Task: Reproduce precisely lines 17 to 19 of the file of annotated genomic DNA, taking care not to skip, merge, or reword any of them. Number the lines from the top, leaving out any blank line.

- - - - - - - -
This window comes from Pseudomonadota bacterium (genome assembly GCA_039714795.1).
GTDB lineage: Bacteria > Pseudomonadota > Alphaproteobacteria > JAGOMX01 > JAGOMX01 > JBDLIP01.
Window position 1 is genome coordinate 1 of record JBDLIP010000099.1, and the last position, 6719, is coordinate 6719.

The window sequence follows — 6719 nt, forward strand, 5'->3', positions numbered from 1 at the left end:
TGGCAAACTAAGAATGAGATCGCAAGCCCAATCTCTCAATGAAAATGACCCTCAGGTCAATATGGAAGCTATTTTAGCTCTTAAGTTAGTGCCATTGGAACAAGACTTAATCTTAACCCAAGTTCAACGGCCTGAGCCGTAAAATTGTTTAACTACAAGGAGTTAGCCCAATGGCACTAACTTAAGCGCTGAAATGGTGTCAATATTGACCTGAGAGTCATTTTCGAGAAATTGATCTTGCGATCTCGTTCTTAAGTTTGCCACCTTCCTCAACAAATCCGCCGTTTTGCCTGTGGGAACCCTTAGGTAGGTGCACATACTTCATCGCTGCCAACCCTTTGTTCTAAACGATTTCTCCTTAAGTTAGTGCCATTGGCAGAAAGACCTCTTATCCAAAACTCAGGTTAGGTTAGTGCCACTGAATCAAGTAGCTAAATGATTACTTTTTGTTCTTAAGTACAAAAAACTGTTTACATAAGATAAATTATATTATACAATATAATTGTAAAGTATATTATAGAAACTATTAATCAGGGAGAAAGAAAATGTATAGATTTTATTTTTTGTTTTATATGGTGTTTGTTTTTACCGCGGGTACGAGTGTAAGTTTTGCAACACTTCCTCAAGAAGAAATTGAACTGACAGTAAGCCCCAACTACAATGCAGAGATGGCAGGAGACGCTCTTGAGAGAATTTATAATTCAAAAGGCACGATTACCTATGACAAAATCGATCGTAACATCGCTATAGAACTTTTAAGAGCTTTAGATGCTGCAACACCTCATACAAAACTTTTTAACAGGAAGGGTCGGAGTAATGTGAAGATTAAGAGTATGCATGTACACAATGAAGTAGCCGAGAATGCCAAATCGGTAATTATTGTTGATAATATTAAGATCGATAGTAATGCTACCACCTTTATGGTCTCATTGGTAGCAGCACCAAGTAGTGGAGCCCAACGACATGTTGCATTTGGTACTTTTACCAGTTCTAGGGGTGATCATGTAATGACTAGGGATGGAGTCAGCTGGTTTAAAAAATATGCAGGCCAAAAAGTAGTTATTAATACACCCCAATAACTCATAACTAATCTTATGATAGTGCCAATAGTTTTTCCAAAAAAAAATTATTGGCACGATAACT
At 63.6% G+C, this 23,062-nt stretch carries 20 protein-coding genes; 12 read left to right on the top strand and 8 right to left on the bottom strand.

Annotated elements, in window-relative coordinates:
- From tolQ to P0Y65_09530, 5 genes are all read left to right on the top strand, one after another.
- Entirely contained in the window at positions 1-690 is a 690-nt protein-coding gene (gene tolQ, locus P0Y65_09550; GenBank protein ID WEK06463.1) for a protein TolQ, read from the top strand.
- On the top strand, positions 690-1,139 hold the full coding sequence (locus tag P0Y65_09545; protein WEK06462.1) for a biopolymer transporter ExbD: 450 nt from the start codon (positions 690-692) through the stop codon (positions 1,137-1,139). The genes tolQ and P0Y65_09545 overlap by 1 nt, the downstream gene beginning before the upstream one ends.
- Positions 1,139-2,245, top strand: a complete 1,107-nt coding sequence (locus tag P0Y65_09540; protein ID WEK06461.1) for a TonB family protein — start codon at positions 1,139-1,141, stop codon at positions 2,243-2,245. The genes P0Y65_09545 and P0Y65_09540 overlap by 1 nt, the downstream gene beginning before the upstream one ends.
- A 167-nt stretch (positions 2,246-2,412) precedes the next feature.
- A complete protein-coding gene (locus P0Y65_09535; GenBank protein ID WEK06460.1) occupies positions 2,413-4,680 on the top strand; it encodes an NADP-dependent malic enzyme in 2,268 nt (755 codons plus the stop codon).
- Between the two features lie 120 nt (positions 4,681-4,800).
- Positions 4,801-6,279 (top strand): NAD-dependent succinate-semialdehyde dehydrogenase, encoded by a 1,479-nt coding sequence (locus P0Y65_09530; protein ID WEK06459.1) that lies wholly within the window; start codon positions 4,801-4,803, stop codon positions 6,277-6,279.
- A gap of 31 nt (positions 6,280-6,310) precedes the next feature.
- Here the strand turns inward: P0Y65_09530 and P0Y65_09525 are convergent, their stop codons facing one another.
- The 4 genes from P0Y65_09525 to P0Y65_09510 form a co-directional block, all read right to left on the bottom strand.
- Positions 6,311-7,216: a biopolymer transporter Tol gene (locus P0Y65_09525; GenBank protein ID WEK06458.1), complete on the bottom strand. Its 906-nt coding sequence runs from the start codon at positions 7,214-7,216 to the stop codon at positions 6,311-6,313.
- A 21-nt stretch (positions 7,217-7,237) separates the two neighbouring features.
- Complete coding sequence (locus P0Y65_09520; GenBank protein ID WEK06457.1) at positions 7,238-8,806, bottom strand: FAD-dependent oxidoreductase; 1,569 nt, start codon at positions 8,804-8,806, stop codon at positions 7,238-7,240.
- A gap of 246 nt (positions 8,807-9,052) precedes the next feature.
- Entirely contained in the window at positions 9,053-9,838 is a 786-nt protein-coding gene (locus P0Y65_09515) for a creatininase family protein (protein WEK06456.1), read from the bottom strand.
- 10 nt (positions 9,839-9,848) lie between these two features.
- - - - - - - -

- Here the strand turns inward: P0Y65_09530 and P0Y65_09525 are convergent, their stop codons facing one another.
- The 4 genes from P0Y65_09525 to P0Y65_09510 form a co-directional block, all read right to left on the bottom strand.
- Positions 6,311-7,216: a biopolymer transporter Tol gene (locus P0Y65_09525; GenBank protein ID WEK06458.1), complete on the bottom strand. Its 906-nt coding sequence runs from the start codon at positions 7,214-7,216 to the stop codon at positions 6,311-6,313.